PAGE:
Scaffolding a project is perhaps one of the most important and common things to do during the early development stage. Depending on how a project is set up in the beginning can affect a project’s lifecycle and how things are maintained when the codebase starts growing larger.
Using a boilerplate
Most of the frontend React based projects I do start out by generating a barebones boilerplate using Facebook’s excellent and highly popular
create-react-app. For mobile applications I first decide whether or not I need to use any native based modules such as
react-native-ble-plx (for Bluetooth capabilities) and if the answer is no I use
create-react-native-app. If I do require native modules then I just use
react-native init via the react-native-cli, although I may choose to eject out of a create-react-native-app created project later, if I realize that native modules are needed.
The first directory I create if it doesn’t already exist is the project root level
src directory. The purpose of the
src directory is so that all of the JS or TS code is in one place and easier to see. It’s definitely optional but I prefer to have one. The rest of the folders are nested within the
constants directory is useful because it is a good place to easily access globally used constants. For example, if one decides to use Redux to manage state for their project it’s a good idea to have all of the constants corresponding to actions in an easily accessible place.
components directory I store all of the UI view components, there is little to no frontend logic defined in these components and I try to keep them all extended from
PureComponent with just a single
render() method. Although one may opt to use a nested folder per component with an
index.js file inside specifying the component, I usually go with
ComponentName.js to avoid ambiguity when editing files in a text editor.
In this directory I store all of my logical container components. For an in depth explanation in regards to the differences between presentational and container components refer to this excellent article by Dan Abramov. Container components do not include any presentational information and are only concerned with how things work rather than how things look.
views directory contains the screens or the page components for the application. Similar to the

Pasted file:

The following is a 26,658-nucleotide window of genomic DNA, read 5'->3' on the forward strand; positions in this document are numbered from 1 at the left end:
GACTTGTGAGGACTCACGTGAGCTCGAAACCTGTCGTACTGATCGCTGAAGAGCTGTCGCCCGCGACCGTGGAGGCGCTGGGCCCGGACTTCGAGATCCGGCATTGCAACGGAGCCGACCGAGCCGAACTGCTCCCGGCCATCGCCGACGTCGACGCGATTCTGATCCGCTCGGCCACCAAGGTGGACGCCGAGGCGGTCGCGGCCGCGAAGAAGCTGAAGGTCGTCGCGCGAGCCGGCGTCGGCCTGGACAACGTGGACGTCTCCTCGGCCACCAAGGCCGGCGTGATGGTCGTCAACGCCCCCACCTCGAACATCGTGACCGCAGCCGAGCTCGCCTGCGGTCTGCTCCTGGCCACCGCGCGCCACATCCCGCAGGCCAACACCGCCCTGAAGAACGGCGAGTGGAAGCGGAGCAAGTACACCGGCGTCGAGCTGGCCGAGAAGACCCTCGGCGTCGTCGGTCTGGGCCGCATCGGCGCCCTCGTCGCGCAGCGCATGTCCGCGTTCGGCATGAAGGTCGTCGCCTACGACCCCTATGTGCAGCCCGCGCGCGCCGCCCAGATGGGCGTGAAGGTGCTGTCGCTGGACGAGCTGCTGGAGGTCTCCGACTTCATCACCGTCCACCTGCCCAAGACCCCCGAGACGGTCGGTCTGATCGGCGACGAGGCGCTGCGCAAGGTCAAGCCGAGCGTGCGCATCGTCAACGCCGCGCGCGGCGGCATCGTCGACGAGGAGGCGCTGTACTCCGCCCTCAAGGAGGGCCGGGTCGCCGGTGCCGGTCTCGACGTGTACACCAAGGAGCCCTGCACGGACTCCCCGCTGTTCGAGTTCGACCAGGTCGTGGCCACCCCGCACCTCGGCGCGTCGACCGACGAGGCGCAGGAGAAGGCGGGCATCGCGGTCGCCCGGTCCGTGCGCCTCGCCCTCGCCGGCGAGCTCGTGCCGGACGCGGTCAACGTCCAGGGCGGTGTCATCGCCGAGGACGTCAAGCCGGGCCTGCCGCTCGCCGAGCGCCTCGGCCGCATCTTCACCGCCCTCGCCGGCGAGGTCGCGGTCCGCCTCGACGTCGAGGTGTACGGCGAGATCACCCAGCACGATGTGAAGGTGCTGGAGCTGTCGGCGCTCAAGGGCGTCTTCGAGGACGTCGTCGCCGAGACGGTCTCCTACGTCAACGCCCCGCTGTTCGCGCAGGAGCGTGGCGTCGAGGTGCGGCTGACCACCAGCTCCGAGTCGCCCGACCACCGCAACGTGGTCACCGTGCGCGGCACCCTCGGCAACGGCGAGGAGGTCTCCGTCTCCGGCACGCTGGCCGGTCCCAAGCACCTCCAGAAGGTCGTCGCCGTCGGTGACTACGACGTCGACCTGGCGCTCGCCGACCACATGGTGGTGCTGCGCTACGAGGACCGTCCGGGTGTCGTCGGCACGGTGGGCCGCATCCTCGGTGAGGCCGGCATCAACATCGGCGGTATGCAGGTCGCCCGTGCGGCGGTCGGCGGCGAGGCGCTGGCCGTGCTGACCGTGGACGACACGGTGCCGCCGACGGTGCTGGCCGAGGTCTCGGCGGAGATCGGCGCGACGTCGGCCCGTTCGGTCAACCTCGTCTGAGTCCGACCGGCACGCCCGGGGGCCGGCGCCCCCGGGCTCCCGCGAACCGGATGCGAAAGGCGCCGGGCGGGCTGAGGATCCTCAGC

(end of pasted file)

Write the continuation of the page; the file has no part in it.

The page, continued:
components directory the components in the
views directory do not contain any business logic and are only concerned with how the data appears to the user on the screen and are all pure components.
This directory contains all of my Redux reducers which define global application state. If state is only used for a particular view I don’t mind defining local state in a container, but for things like user account details, or data used throughout the application I use reducers.
stores directory (optional)
Since I usually use Redux for state management I only have one store, but if for some reason I do require multiple stores having a
stores directory is useful.
Often times I use a set of useful utility functions throughout multiple applications, perhaps this may be functions for wrapping API calls such that they use an access token or special headers, or utility functions to communicate with
AsyncStorage on mobile or
localStorage on web.
This is where all of my Redux Action Creators go, I may choose to nest a folder called
async in this directory to specify asynchronous actions. For async actions I use the standard method which is via the
navigation directory is where I put my
react-router (on web) or
react-navigation (on mobile) specifications. I usually integrate my navigation with Redux.
static directory is where I put my static assets, this could be icons, fonts, images etc. I usually nest folders within this directory depending on how my application is organized.
Although I may define stylesheets within presentational components, I usually like keeping my styles in one place within the
hocs directory (optional)
If I notice that frontend application logic may be repetitive across multiple components I may choose to create a Higher Order Component. The files in this directory are named
withFunctionalityName.js where FunctionalityName is the name of what the HOC adds to the component.
api directory (optional)
I may also choose to isolate all of the async requests that communicate to an API in their own
There are definitely a lot of ways to scaffold a React based application but choosing and defining a standard way and sticking to it can go a long way in ensuring that code stays organized and easy to maintain. If you have any suggestions or comments in regards to how you scaffold your own projects feel free to comment below.